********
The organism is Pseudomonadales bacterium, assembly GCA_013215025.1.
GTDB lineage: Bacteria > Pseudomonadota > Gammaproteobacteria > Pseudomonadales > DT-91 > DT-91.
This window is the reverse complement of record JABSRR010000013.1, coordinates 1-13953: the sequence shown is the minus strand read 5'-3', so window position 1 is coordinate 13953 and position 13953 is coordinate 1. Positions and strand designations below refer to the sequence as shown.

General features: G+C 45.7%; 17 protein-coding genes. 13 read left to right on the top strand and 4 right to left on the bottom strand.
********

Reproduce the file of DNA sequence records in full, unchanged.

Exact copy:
The organism is Pseudomonadales bacterium, assembly GCA_013215025.1.
GTDB lineage: Bacteria > Pseudomonadota > Gammaproteobacteria > Pseudomonadales > DT-91 > DT-91.
This window is the reverse complement of record JABSRR010000013.1, coordinates 1-13953: the sequence shown is the minus strand read 5'-3', so window position 1 is coordinate 13953 and position 13953 is coordinate 1. Positions and strand designations below refer to the sequence as shown.

General features: G+C 45.7%; 17 protein-coding genes. 13 read left to right on the top strand and 4 right to left on the bottom strand.